I moved to Point Pleasant Beach 20 years ago and, as a new resident, one of the first things I noticed about the community was the beautiful trees.
Towering oaks and maples mingled with sycamores, as well as pines and cedars, providing shade, beauty, and a home for many varieties of wildlife.
Fast forward twenty years and there are noticeably fewer trees in Point Beach. According to Point Beach Councilwoman Kristine Tooker, the number of trees cut down in the borough far exceeds the number of trees planted.
Tooker also educated me on some sobering facts: the loss of shade trees is both aesthetically and environmentally disastrous and is a concern to both Point Beach residents as well as the local Environmental Committee.
Enter the Point Pleasant Beach Shade Tree Commission. Founded in 2008, the commission’s goal is to protect, foster, and replenish the borough's shade trees. While trees along the curb line (public right of way) are automatically protected from being cut down, trees on private residences are not.
To this end, the commission is working toward getting an ordinance passed to protect or replenish shade trees. If the ordinance passes, Point Beach residents would need a permit to remove trees of a certain size on their property; then, the tree which was removed must be replaced with another tree on their property.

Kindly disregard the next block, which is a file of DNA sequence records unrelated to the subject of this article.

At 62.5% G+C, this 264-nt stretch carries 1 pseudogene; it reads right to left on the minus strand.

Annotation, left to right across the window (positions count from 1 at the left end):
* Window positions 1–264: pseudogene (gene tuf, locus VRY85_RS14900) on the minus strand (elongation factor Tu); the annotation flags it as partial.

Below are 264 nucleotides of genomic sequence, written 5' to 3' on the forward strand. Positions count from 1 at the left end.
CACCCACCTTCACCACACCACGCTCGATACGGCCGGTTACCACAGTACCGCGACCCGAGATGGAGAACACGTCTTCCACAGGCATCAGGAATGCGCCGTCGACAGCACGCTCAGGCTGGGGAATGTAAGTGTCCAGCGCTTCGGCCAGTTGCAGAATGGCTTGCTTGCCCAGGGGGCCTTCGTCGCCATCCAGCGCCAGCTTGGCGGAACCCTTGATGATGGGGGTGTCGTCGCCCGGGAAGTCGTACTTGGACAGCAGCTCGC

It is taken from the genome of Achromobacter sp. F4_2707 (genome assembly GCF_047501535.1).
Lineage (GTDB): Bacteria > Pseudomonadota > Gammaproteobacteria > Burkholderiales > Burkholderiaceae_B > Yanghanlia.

Residents would also have the option to submit a donation for a shade tree to be planted elsewhere in town to replace the tree that was cut down.
Sound extreme? Not really. While some residents, citing property rights, might object to a shade tree ordinance, shade trees provide some significant benefits to a community. Shade trees anchor soil to prevent erosion, which prevents flooding.
They also provide oxygen and clean air, are home for birds and other wildlife, and are a buffer from the elements. Shade trees supply insulation to houses which helps to cut cooling costs, and are aesthetically pleasing which increases property values.
Lastly, they protect our waterways by filtering nitrogen pollution, otherwise known as eutrophication. (For more information on the devastating effects of nitrogen pollution, go to http://en.wikipedia.org/wiki/Eutrophication.)
“This ordinance, if passed, would be resident-friendly and non-punitive,” said Tooker, who is also council liaison to the Shade Tree Commission.
Kitty Stillufsen, commission chairwoman, said, “Many other towns, particularly in affluent areas, already have Shade Tree ordinances, committees or commissions.”
The Point Beach Shade Tree Commission recently developed a new tree planting program called Big and Beautiful Trees.
For a $300 tax-deductible donation, the program provides Beach residents with a large native tree (8-12 feet tall) to be delivered, planted, and equipped with a Treegator watering system.
The program, which started operating only two months ago, holds plantings in the spring and fall. So far, 17 donations were submitted for shade trees.
“We were very surprised by that number,” said Pete Renner of the Shade Tree Commission. “We thought we’d only get five to six orders for the spring planting.”
For more information on the Shade Tree Commission, go to http://www.pointpleasantbeach.org/bdshadetree.shtml, or to order a shade tree for the autumn, log onto Facebook and look up the Point Pleasant Beach Shade Tree Commission.